PubMed ID
6241979 View in PubMed
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[Age and constitutional features in the forming of posture in children 7 to 14 years of age].

https://arctichealth.org/en/permalink/ahliterature186324
Source
Morfologiia. 2000;118(4):87-90
Publication Type
Article
Date
2000
Author
R V Tambovtseva
T V Panasiuk
Author Affiliation
Laboratory of Muscular Activity Physiology, Institute of Age Physiology, RAS, Department of Anatomy and Sport Morphology, Russian State Academy of Physical Culture, Moscow.
Source
Morfologiia. 2000;118(4):87-90
Date
2000
Language
Russian
Publication Type
Article
Keywords
Adolescent
Age Factors
Child
Female
Humans
Kyphosis - pathology
Longitudinal Studies
Lordosis - pathology
Male
Moscow
Posture
Sex Factors
Somatotypes
Urban Population
Abstract
Longitudinal study of forming of the posture was performed in 138 healthy pupils of Moscow school No. 710 aged from 6.5 to 14 of both sexes. Simultaneously children were examined anthropometrically and their constitution was determined after Schtefko. The posture was examined visually. It was established that posture forms within observation terms depending on sex, age and somatotype. Peak age for the risk of posture disturbance is 9-11 for girls and 10-12 for boys. Digestive and muscular somatotypes provide favourable prognosis respective to posture (in girls), while astenoid somatotype is the worst. Special type of posture defect is characteristic for each somatotype. In children with digestive and muscular somatotype primary posture defects disappear by 12-14. In children with astenoid and thoracal somatotype their number, in contrary, grows.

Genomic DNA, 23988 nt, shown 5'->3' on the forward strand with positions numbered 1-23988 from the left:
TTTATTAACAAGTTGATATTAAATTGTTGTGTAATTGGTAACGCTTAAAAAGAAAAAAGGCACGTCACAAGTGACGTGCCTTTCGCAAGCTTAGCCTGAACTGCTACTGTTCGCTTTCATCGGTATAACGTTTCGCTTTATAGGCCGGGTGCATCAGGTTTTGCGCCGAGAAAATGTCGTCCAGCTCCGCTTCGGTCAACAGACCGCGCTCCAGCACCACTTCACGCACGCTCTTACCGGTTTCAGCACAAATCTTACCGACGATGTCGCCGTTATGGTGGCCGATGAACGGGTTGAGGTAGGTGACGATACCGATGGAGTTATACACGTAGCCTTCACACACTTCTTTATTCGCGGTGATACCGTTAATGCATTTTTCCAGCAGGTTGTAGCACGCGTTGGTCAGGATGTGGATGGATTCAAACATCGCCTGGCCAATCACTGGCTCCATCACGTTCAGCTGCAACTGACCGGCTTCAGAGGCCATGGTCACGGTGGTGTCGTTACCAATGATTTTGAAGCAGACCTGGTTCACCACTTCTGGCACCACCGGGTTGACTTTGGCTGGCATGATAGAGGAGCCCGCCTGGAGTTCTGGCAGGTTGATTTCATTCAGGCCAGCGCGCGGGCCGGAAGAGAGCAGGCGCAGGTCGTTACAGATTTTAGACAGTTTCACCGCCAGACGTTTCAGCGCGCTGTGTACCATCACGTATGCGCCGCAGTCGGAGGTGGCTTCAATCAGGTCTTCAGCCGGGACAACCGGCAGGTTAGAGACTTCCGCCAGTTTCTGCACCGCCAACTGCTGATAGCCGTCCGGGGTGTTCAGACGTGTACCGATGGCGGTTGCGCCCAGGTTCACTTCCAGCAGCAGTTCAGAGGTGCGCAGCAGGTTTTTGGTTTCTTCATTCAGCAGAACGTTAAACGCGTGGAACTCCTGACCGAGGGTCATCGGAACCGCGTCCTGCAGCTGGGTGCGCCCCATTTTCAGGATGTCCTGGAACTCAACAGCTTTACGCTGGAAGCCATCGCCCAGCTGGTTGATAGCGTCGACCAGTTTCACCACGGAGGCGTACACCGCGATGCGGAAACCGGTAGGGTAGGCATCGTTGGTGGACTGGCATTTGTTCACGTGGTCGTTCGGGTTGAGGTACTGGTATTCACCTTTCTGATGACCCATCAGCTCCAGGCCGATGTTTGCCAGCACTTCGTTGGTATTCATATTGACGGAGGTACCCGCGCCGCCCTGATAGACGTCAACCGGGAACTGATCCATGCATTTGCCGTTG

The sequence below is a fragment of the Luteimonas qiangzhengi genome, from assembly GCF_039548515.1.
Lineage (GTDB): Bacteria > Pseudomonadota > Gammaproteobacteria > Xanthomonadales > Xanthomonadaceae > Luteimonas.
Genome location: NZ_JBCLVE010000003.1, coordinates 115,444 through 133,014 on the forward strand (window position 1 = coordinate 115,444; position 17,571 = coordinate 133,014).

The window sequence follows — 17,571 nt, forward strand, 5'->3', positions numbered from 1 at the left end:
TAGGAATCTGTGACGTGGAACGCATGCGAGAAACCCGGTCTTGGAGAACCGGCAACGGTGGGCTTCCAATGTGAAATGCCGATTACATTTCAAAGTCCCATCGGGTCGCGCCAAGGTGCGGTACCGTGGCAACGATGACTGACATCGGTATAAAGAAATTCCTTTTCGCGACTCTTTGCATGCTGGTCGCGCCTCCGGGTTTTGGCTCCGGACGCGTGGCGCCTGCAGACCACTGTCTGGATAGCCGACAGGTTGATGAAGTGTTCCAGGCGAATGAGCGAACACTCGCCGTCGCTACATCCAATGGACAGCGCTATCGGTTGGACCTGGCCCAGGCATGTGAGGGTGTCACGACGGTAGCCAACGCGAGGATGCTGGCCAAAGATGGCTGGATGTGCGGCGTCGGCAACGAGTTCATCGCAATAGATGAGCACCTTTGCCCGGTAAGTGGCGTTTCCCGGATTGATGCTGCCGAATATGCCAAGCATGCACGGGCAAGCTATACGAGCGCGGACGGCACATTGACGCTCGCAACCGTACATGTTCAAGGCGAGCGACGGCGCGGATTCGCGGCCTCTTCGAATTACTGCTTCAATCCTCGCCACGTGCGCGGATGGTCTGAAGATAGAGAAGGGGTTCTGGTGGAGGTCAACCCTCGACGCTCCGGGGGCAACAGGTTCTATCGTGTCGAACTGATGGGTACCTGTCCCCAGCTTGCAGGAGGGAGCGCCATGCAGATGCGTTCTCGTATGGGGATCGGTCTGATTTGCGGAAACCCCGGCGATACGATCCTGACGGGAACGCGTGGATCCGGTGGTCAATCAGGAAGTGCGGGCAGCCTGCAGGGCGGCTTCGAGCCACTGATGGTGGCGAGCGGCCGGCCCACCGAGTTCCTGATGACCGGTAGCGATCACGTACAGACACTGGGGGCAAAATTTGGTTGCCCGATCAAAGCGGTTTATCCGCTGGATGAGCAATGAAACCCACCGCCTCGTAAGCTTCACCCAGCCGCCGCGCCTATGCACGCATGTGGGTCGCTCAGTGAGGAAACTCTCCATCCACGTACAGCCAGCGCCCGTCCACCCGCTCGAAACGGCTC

PubMed ID
12629816 View in PubMed
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[Age dynamics of functional parameters in men in the Polar region].

https://arctichealth.org/en/permalink/ahliterature117718
Source
Adv Gerontol. 2013;26(4):647-51
Publication Type
Article
Date
2013
Author
Iu G Solonin
E R Boiko
A L Markov
Source
Adv Gerontol. 2013;26(4):647-51
Date
2013
Language
Russian
Publication Type
Article
Keywords
Adrenocorticotropic Hormone - analysis
Adult
Age Factors